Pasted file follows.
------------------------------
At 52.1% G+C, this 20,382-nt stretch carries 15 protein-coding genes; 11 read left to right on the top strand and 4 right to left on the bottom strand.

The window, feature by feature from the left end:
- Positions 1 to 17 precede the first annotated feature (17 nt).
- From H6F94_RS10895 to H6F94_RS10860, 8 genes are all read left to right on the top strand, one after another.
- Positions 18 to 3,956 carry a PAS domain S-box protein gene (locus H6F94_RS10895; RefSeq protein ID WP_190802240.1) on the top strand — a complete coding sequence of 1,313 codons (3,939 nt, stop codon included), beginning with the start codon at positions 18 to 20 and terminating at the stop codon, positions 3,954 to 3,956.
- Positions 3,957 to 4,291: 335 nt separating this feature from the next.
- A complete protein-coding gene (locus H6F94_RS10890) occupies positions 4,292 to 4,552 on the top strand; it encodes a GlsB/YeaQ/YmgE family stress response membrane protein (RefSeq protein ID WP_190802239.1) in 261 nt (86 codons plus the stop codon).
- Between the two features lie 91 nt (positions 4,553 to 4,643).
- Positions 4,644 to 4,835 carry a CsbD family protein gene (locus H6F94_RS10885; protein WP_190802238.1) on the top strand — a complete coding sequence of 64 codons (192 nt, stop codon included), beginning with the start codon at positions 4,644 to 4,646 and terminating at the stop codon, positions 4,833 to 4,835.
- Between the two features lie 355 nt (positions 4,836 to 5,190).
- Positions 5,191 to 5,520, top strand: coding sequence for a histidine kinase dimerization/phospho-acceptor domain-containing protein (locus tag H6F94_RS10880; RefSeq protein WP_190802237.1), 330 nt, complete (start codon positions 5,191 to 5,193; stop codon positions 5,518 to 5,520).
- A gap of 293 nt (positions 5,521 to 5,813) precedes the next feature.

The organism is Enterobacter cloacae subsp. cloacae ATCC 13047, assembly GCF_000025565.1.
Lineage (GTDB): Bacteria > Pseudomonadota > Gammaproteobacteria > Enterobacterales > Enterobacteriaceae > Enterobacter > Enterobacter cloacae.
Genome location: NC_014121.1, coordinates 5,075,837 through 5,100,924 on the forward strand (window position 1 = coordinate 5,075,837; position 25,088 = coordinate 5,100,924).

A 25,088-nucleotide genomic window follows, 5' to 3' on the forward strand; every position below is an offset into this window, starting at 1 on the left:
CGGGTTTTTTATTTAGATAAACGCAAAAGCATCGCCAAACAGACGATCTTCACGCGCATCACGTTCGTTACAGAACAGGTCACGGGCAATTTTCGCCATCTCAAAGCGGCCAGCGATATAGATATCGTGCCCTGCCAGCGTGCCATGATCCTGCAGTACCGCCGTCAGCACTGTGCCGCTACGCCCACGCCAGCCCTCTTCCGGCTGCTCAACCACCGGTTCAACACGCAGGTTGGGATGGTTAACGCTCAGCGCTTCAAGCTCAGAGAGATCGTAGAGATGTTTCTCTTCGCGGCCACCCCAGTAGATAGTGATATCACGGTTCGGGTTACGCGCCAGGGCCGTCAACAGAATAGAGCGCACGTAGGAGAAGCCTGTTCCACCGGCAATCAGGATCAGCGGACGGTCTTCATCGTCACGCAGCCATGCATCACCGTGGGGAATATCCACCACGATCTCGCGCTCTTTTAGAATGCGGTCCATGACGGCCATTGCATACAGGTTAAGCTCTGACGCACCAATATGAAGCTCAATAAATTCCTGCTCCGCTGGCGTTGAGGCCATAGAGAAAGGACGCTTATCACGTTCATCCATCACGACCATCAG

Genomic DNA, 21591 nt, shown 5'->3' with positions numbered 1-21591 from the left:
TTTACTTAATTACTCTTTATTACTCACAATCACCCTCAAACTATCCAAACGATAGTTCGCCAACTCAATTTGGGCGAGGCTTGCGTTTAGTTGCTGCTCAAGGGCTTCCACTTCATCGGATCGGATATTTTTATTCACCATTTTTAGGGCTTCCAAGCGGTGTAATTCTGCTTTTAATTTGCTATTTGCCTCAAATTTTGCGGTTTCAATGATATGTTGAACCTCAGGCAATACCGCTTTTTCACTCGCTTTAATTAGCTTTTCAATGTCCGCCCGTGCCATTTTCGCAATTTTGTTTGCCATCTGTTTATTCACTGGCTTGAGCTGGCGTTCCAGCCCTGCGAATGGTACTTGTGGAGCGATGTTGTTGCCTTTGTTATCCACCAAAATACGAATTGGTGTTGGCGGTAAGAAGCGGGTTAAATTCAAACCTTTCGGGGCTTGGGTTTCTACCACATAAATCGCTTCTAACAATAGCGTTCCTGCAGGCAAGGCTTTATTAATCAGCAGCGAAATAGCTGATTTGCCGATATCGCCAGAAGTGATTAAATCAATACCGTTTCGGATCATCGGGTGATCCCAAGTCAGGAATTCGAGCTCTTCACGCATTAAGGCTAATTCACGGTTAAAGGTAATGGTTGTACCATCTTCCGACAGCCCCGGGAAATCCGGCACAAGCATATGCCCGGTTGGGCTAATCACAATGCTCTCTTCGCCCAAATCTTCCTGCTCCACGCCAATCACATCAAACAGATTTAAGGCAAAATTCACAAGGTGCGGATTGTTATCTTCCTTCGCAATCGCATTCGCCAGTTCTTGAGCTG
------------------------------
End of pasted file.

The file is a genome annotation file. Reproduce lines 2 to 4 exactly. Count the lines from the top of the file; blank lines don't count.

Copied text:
The window, feature by feature from the left end:
- Positions 1 to 17 precede the first annotated feature (17 nt).
- From H6F94_RS10895 to H6F94_RS10860, 8 genes are all read left to right on the top strand, one after another.